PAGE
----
Forget Stocks… Buy Taxi Medallions?

The price of a New York City (NYC) taxi medallion, or a “tin”’ as the industry has taken to calling them, has risen from $10 when originally issued in the 1930s to well over $1 million today.

That’s about a 15.5% annualized return over the last 80 years, a solid five points better than the S&P 500’s total return (including dividends) over the same period.

And that’s just on face value. Rented to a driver, the return is even higher. According to NYC’s Taxi and Limousine commissioner in a recent Bloomberg interview, the rental rates are around 3 or 4% of face value these days. Those combined returns are enough to make even Warren Buffett blush.

Source: 2014 New York City Taxicab Fact Book

Does that mean we’ve all been doing everything wrong with stocks and bonds? Is the taxi medallion really the perfect investment?

In the back of a cab on the way to JFK airport Monday night after a busy day hustling around the city meeting with start-ups and industry partners, I got to chatting about taxi medallions—a subject about which I knew far less than I realized until my wife started asking lots of questions. That quickly evolved into a discussion about the characteristics of a great investment.

Why invest in biotech start-ups? Why risk money on 100-gigabit fiber-optic equipment providers? Why buy venture debt when I could just buy a taxi medallion or two instead?

Her ability to get right to the center of things is one of the reasons I love her… but it drives me up a wall too. So, I got to explaining… making such decisions involves understanding that any investment is only as good or bad as your alternatives.

So how does the medallion do, comparatively? Let’s check a few of the criteria we look for in any investment and see how it stacks up against another of my favorite investments in the current climate of weakening stock returns (the average S&P 500 company was down 9.3% this year as of last week, even though the Index has been buoyed by three or four mega-caps) and less-certain interest rates: venture debt.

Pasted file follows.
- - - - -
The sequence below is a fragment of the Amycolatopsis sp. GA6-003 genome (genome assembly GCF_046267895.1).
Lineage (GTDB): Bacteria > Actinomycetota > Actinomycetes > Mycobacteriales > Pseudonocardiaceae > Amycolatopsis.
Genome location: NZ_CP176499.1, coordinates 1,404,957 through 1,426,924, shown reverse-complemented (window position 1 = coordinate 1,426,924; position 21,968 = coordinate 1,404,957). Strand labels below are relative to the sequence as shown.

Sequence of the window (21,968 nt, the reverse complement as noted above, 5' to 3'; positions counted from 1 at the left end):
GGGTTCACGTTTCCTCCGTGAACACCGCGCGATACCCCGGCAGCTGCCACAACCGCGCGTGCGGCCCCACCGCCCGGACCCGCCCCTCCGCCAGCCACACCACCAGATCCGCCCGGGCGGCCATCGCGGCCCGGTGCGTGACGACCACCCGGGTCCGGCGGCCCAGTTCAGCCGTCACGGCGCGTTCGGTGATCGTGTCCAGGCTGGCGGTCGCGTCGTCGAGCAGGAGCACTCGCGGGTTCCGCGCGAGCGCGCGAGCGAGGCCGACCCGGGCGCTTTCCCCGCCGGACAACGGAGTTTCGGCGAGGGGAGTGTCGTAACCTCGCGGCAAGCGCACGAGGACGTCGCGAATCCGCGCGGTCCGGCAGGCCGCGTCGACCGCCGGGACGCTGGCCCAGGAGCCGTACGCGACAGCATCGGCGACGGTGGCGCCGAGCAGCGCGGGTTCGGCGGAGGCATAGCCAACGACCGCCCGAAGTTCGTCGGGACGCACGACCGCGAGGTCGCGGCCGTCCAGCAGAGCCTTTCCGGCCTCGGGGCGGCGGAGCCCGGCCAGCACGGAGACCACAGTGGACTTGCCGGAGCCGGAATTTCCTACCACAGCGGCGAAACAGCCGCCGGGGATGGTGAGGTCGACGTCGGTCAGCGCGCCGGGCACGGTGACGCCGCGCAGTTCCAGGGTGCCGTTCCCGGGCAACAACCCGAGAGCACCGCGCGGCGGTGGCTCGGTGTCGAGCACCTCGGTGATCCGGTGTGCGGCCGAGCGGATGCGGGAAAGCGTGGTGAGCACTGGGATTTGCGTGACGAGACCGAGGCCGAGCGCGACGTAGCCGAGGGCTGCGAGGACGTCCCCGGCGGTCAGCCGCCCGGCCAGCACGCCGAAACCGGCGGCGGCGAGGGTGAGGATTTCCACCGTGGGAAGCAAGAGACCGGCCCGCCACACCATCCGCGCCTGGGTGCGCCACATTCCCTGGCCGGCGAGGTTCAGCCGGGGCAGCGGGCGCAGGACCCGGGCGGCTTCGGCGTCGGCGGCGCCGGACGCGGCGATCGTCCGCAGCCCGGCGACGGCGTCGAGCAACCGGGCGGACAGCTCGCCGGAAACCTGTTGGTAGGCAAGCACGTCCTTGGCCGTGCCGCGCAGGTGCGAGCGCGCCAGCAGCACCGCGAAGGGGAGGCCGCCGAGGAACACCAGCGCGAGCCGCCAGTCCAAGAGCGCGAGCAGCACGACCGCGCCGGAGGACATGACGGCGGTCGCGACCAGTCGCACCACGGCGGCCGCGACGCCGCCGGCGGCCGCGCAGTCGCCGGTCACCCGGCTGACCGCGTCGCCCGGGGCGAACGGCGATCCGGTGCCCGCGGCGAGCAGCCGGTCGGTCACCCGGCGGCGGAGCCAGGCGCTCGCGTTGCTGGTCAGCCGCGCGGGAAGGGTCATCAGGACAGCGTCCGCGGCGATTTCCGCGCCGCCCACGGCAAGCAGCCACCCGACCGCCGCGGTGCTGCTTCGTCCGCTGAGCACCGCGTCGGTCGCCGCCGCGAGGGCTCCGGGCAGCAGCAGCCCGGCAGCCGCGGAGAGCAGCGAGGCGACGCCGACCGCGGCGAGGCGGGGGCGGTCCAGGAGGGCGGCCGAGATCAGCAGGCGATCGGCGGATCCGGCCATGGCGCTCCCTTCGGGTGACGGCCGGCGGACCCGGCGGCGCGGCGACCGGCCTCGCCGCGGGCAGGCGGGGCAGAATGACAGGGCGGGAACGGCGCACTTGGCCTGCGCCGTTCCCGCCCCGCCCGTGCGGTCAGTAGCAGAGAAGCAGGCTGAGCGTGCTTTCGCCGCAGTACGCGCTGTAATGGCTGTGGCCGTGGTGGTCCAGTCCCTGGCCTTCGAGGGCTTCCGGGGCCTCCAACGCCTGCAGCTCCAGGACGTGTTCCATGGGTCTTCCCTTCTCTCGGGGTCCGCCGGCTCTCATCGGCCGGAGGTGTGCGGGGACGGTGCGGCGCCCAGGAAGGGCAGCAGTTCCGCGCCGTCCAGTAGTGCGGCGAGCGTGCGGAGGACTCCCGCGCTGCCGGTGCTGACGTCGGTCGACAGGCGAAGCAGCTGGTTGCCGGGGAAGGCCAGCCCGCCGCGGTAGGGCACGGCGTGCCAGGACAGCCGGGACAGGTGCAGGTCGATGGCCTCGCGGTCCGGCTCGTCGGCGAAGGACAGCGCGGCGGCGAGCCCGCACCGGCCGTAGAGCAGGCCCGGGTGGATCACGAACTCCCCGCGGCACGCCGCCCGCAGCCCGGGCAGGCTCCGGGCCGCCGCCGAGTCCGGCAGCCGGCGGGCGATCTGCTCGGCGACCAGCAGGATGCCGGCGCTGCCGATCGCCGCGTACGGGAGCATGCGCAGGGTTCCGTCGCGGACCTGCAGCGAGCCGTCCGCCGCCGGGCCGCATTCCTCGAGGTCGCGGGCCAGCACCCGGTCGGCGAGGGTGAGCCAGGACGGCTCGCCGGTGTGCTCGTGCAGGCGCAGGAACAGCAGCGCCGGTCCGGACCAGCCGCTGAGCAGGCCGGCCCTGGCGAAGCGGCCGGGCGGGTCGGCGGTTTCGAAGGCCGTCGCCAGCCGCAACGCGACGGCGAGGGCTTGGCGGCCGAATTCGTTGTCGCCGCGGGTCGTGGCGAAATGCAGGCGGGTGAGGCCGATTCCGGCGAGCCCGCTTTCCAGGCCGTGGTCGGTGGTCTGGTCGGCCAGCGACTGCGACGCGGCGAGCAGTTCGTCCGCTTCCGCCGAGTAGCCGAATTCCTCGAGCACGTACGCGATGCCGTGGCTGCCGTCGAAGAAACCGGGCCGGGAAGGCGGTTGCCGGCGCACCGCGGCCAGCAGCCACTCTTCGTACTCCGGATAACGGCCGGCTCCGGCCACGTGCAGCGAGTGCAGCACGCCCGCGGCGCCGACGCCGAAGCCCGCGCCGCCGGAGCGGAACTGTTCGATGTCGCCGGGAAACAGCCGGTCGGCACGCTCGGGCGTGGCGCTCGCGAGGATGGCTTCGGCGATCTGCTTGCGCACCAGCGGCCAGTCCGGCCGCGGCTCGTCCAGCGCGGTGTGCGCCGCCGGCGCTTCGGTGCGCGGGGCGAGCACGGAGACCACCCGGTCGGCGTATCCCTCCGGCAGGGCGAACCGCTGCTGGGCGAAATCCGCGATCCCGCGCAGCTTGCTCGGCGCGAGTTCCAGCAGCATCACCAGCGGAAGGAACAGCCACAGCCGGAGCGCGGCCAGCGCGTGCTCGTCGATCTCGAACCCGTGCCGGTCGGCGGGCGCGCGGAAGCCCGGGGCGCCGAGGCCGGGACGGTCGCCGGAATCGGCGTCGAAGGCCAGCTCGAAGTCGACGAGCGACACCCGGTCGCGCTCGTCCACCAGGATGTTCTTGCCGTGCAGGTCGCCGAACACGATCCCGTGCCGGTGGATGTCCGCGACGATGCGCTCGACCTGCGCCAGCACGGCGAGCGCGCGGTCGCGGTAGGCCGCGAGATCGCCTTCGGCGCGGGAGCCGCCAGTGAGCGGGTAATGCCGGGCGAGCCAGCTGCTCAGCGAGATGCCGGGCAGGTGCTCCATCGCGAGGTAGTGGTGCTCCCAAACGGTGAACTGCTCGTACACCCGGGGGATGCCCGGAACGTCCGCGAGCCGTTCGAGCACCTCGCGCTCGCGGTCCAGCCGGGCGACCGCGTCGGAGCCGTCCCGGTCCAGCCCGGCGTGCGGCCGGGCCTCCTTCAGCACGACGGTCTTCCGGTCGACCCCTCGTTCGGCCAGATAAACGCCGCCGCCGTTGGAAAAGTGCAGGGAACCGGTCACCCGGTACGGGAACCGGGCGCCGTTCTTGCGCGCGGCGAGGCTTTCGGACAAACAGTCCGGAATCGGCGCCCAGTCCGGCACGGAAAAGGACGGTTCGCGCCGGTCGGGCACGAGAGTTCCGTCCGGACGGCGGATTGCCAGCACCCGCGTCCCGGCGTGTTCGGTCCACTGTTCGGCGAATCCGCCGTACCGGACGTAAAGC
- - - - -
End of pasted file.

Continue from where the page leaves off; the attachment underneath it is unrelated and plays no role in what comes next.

The growth capital market, as it’s also called, is just a twist on the classic game of mezzanine financing, where you lend money to businesses stuck between the worlds of smallish bank loans and having enough of a presence to make the public bond or stock markets work. These mid-tier companies are often most in need of working capital and yet have the hardest time getting it, which opens up an opportunity for mezzanine lenders to provide money on very lender-friendly terms (usually on a variable rate basis with equity kickers or convertibility). The problem is, these particular mezzanine lenders focus very specifically on the technology markets, where their detailed understanding of the industry and close connection to venture capital firms provide them with an advantage in finding good quality borrowers.

Both of our prospective investments obviously have a compelling economic value. The medallion is an option on running a constrained business with high built-in demand. Venture debt is a promissory note against the revenues of a fast-growing company, with its equity as collateral. But just how easy would it be for us investors to get involved with either game?

Scarcity: One of the reasons that taxi medallions have proven so valuable is that right at a time when demand escalated as New York’s business economy and tourism draw were both increasing, the supply of taxi medallions has been relatively static. There are only 13,473 medallions authorized in the city, a number that has barely changed since inception eight decades ago, and is actually down from the original 16,900 issued. (Interestingly, the population of NYC itself has edged up only 1.2 million since 1930.)

However, a taxi medallion isn’t like a bar of palladium. Its scarcity isn’t determined by a random collision of celestial bodies a few billion years ago, but is largely controlled by artificial constraints, namely government regulation. The New York state government, which issues the licenses to the city, has had to resist the urge to increase the volume of taxis as a way of raising revenues—remember that it gets a percentage of all taxi fares in the form of taxes—for over 80 years now. Very easily during that time, regulations could have changed to make the medallions far less valuable.

But it hasn’t happened… yet. So far, the supply of taxi medallions has badly trailed demand, and thus prices and yields have remained strong.

In contrast, venture debt is more driven by market forces than the medallion industry. For many years now, deterred by their own cascading series of bubble blunders, banks have been getting progressively less aggressive in their loan portfolios. That means many companies in many industries have had a harder and harder time borrowing money to grow their businesses. As that has happened, the demand for mezzanine lending has steadily grown. A cottage industry that once only served really obscure and risky markets has morphed into dozens of sector-specific companies with a deep understanding of their customer bases.

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